Sweet Sound: the violinist makes his way through music | Local News

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Violinist Eddy Fabrizio Castellanos is someone whose will pushes him towards hope instead of ruin – to make the most of any situation. He did this in his youth and continues into adulthood.

Growing up in San Pedro Sula, Honduras, Castellanos began studying music at the age of 6. He wanted to play the piano, inspired by his pianist cousin. Unfortunately, genetics got in the way.

When the time came to start learning, Castellanos received a revelation.

“My teacher said my hand was too short to play the piano,” he said. “So they said the violin would be better because it’s shorter. For this reason, I started to play the violin.

Castellanos learned the violin at the age of 9, and it goes without saying that he didn’t like it. Violins are considered to be one of the most difficult instruments to play as there are many factors that go into its sound.

As a beginning violinist, someone examines the intonation of the sound, makes sure you are giving acceptable bow strength, and observes your movement while learning the notes and tones your instrument can play.

The short version is that there is a lot of finesse, love and care that goes into playing the violin. Ultimately, this and the possession of his own violin led to Castellanos’ love of playing the instrument.

“The violin I had at the time came from school and was not very good. I was just starting out so it was really hard to get a good sound, ”he said, referring to the fact that he was in fourth grade at the time.

In fifth grade, his mother bought him a violin.

“It was better than I had before and I started to play a little better, to train more,” said Castellanos. “I got into sixth grade and decided that I really like – no I like – the violin. I think I can be good at playing it.

He started to set goals for himself, saying “I’m going to play this song by the end of the week.”

But it’s been a long time since.

After studying at a conservatory for five years, Castellanos began his undergraduate degree at Valdosta State University for musical performance. He plans to pursue his master’s degree, but his ultimate goal is to be a traveling artist, improve himself along the way, and just be free to play.

Along the way, he wants to help the people he meets along the way – children who try to find their way by playing the violin.

Castellanos took charge of doing this through private lessons as well as teaching the students of the South Georgia String Project. He said he wanted them to understand that they are ready to be violinists.

The COVID-19 pandemic has made it difficult as he teaches in an online setting. He hopes to teach in person again by next year.

“For music, it’s the best way, especially for strings,” said Castellanos. “We (teachers) need to hear sound and hearing through a video call is not good. “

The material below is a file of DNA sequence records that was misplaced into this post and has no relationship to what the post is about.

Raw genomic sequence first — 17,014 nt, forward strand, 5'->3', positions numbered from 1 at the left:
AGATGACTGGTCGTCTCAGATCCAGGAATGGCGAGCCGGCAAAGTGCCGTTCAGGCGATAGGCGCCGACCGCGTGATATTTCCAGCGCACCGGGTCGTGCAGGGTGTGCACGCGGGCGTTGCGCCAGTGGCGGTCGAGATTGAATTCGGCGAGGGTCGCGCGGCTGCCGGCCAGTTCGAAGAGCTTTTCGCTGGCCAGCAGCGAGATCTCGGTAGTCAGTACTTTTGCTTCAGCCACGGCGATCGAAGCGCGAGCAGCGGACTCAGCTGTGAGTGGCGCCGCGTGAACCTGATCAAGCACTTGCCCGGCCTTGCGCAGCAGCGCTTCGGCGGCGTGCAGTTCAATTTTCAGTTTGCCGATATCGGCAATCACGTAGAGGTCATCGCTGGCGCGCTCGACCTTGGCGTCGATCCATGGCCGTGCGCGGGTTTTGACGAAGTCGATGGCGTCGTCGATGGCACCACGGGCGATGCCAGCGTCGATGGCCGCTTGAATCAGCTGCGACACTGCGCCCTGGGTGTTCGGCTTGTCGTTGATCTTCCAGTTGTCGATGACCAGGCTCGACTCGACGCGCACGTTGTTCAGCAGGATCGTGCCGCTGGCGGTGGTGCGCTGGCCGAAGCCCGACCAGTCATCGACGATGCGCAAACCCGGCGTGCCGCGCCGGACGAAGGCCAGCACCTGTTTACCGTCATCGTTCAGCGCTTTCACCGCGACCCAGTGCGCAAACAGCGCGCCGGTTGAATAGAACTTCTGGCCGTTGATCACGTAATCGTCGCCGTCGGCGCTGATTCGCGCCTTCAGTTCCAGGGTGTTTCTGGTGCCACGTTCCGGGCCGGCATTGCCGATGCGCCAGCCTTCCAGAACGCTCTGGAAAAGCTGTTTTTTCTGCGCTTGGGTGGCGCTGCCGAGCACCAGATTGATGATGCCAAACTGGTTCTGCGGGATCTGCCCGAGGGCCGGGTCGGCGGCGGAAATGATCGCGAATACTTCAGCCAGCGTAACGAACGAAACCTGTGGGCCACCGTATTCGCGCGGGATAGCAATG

Yet he does what he can for his students, including cultivating their love of music. Right now, during the pandemic, he said he believes music is needed more than ever.

“It is above all a passion, and music has also given me the freedom to express what I feel or what I want,” said Castellanos. “For people, it’s very rewarding. When I play, it’s not just about how I feel, but also how I make people feel.

It is about the mutual expression between the violinist and the audience. What feelings do you want to arouse in them? What do you feel? These are the concepts a violinist might think of, Castellanos said.

And it’s important not to put himself in a box, at least that’s what he doesn’t want for himself.

Castellanos said he loved classical music for its purity, but for him music is an international language. In order for musicians to improve their language proficiency, they need to stream all types of musical genres while performing, he said.

“For my shows, I play classical to folk, jazz (a little bit), rock and roll (too),” Castellanos noted. “I like to experiment with all kinds of music because different people like different kinds of music. I want to give people what they want to hear.

By knowing the place, a musician knows the audience, so Castellanos tries to tailor his performance to where he is going. He mainly plays in venues in Valdosta and Tifton, but occasionally travels to Florida to perform.

Still working on his own style, Castellanos said writing music is something he hopes to do in the future.

“I can make arrangements but not my own music yet,” he said. “It’s something I haven’t started, but maybe in a few years, it’s definitely something I want to try.”

For the moment, his goal is his diploma, his teaching and his development as a violinist.

“I want my students to see inspiration in me, so they can be more involved in music,” Castellanos said. “Then they could take that passion and make their own decisions as musicians.”

More information: (240) 918-8941; youtube.com/FabrizioCastellanos; [email protected]


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